Typically, when the police suspect a person is guilty of driving while intoxicated, they will request that the person provide a breath sample. As New Jersey’s implied consent laws require drivers to submit to a breath test, the failure to do so may result in a refusal charge in addition to other DWI offenses. Recently, a New Jersey court clarified the State’s burden of proof in cases involving refusal, in an opinion in which the defendant argued there was insufficient evidence to uphold her conviction. If you live in New Jersey and are accused of refusing to submit to a breath test or another DWI related crime, it is advisable to talk to a New Jersey DWI defense attorney regarding what evidence the State must produce to convict you.
History of the Case
It is reported that the defendant was involved in an accident on an evening in September 2017. Specifically, she drove her car into the side of another car that was stopped at a red light. A police officer investigating the accident spoke with the defendant and noticed that her speech was slurred and her eyes were glassy. She appeared confused as well but denied that she consumed alcohol or took any medication.
Allegedly, per the officer’s request, the defendant performed field sobriety tests, but she was unable to complete them. The officer then arrested the defendant for DWI and transported her to the police station. Once at the station, the defendant refused to submit to a breath test. She was subsequently charged with DWI, reckless driving, and refusal to submit to a breath test. She was convicted of refusal and careless driving, after which she appealed, arguing there was insufficient evidence to uphold her refusal conviction.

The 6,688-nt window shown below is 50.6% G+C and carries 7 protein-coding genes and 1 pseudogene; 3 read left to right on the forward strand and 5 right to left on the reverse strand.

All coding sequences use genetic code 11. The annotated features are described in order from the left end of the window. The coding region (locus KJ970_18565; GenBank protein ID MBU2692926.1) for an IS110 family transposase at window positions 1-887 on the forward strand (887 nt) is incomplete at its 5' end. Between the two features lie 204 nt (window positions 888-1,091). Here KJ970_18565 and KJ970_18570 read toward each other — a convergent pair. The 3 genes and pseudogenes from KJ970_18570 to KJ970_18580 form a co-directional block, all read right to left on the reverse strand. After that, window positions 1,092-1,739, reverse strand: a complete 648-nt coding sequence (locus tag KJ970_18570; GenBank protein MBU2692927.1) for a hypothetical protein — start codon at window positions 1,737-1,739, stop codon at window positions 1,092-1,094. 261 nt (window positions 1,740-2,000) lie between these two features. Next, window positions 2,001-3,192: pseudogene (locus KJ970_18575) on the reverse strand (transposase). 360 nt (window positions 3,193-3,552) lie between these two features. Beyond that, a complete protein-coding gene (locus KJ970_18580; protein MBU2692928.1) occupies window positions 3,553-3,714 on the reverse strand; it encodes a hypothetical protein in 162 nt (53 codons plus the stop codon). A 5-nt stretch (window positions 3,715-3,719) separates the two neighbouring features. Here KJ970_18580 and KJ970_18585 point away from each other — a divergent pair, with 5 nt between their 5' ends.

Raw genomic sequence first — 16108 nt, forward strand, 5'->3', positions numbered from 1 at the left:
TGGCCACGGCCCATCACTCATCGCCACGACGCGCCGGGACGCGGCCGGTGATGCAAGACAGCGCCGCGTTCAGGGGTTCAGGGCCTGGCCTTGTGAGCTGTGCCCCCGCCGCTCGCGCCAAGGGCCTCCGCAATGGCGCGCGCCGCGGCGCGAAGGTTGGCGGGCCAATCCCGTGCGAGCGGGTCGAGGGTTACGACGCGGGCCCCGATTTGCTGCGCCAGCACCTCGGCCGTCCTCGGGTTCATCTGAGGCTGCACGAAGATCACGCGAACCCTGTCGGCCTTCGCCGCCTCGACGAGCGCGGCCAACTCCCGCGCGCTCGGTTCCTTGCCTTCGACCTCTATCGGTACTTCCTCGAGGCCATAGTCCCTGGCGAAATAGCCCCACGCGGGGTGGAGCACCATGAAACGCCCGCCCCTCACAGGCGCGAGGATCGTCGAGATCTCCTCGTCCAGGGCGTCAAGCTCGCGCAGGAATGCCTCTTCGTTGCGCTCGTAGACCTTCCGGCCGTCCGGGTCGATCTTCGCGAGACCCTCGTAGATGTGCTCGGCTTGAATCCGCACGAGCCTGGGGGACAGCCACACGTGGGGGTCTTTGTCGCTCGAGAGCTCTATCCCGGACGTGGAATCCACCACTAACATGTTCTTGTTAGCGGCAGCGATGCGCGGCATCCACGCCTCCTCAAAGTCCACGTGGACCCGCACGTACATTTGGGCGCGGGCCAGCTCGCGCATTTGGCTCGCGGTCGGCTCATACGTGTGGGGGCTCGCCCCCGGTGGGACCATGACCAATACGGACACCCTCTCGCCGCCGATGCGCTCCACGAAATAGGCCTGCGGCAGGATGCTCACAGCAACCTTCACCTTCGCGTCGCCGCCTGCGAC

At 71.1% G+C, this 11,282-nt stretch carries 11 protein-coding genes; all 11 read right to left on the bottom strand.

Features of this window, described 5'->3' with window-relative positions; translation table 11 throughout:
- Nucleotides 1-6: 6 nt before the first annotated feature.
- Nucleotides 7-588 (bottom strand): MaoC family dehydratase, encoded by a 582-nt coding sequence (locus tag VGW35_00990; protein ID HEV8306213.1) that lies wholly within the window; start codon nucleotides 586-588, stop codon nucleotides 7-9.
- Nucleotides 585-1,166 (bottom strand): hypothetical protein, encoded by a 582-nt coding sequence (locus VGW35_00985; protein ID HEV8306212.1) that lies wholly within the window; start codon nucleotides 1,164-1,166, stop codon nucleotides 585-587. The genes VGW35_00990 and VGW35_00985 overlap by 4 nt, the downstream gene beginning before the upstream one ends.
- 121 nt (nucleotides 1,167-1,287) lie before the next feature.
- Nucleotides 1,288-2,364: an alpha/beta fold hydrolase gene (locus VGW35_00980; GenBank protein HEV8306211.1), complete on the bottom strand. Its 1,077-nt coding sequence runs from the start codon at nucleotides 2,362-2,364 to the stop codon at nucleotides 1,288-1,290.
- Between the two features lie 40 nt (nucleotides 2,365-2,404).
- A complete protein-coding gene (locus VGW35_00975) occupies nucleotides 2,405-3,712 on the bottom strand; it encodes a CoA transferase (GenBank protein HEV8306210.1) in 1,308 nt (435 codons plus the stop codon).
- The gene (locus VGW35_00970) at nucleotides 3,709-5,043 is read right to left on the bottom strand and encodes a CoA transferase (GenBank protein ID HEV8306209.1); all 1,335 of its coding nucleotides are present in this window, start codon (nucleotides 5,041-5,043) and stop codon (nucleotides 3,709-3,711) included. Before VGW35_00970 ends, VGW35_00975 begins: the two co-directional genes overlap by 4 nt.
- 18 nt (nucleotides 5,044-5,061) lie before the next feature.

The State’s Burden of Proof in Refusal Cases
On appeal, the court explained that the New Jersey refusal statute provides that the State must prove by a preponderance of the evidence that the arresting officer had probable cause to believe that a person driving the car was under the influence of alcohol and that the person was placed under arrest and refused to submit to a breath test. The court clarified, however, that although the law set forth a preponderance of evidence standard, the required burden of proof was beyond a reasonable doubt, as a breath test refusal case is a quasi-criminal matter.
The court noted that while guilt must be proven beyond a reasonable doubt, proving there was probable cause to arrest a person was a lower threshold. In the subject case, the court found that there was ample evidence that the arresting officer had reason to believe that the defendant was operating a vehicle in violation of the DWI laws. Thus, her convictions were affirmed.
Meet with a Trusted New Jersey DWI Defense Attorney
If you are accused of a first offense DUI in New Jersey, you should speak to an attorney regarding your rights. The trusted New Jersey DWI defense attorneys of The Law Offices of Jonathan F. Marshall possess the skills and experience needed to obtain good results, and if you hire us, we will advocate tirelessly on your behalf. You can reach us through our form online or at 877-450-8301 to set up a conference.